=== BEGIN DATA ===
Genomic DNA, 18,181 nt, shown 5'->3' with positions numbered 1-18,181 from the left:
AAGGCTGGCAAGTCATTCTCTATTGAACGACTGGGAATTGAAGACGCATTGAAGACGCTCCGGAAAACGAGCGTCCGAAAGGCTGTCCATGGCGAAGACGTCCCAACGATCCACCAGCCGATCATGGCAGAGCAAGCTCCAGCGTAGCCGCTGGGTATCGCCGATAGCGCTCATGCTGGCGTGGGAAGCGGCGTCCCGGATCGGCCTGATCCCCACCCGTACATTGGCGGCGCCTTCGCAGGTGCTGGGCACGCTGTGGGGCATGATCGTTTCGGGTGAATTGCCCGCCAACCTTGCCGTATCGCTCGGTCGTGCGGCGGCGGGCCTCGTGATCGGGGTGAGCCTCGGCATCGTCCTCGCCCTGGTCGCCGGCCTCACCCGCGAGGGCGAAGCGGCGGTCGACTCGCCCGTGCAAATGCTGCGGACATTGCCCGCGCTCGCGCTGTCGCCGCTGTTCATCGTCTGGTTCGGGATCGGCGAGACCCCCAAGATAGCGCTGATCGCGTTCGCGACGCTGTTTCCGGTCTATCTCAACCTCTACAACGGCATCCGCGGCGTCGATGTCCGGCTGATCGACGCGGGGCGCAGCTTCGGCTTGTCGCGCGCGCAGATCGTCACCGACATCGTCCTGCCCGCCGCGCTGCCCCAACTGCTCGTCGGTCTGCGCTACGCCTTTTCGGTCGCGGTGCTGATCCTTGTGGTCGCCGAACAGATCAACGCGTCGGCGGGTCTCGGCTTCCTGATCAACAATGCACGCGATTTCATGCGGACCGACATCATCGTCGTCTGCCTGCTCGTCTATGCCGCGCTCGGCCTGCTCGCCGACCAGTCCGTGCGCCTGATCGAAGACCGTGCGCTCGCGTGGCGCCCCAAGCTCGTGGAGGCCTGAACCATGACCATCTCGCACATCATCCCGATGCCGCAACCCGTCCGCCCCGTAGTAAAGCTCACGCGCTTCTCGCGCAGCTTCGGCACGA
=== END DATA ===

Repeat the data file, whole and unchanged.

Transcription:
Genomic DNA, 18,181 nt, shown 5'->3' with positions numbered 1-18,181 from the left:
AAGGCTGGCAAGTCATTCTCTATTGAACGACTGGGAATTGAAGACGCATTGAAGACGCTCCGGAAAACGAGCGTCCGAAAGGCTGTCCATGGCGAAGACGTCCCAACGATCCACCAGCCGATCATGGCAGAGCAAGCTCCAGCGTAGCCGCTGGGTATCGCCGATAGCGCTCATGCTGGCGTGGGAAGCGGCGTCCCGGATCGGCCTGATCCCCACCCGTACATTGGCGGCGCCTTCGCAGGTGCTGGGCACGCTGTGGGGCATGATCGTTTCGGGTGAATTGCCCGCCAACCTTGCCGTATCGCTCGGTCGTGCGGCGGCGGGCCTCGTGATCGGGGTGAGCCTCGGCATCGTCCTCGCCCTGGTCGCCGGCCTCACCCGCGAGGGCGAAGCGGCGGTCGACTCGCCCGTGCAAATGCTGCGGACATTGCCCGCGCTCGCGCTGTCGCCGCTGTTCATCGTCTGGTTCGGGATCGGCGAGACCCCCAAGATAGCGCTGATCGCGTTCGCGACGCTGTTTCCGGTCTATCTCAACCTCTACAACGGCATCCGCGGCGTCGATGTCCGGCTGATCGACGCGGGGCGCAGCTTCGGCTTGTCGCGCGCGCAGATCGTCACCGACATCGTCCTGCCCGCCGCGCTGCCCCAACTGCTCGTCGGTCTGCGCTACGCCTTTTCGGTCGCGGTGCTGATCCTTGTGGTCGCCGAACAGATCAACGCGTCGGCGGGTCTCGGCTTCCTGATCAACAATGCACGCGATTTCATGCGGACCGACATCATCGTCGTCTGCCTGCTCGTCTATGCCGCGCTCGGCCTGCTCGCCGACCAGTCCGTGCGCCTGATCGAAGACCGTGCGCTCGCGTGGCGCCCCAAGCTCGTGGAGGCCTGAACCATGACCATCTCGCACATCATCCCGATGCCGCAACCCGTCCGCCCCGTAGTAAAGCTCACGCGCTTCTCGCGCAGCTTCGGCACGA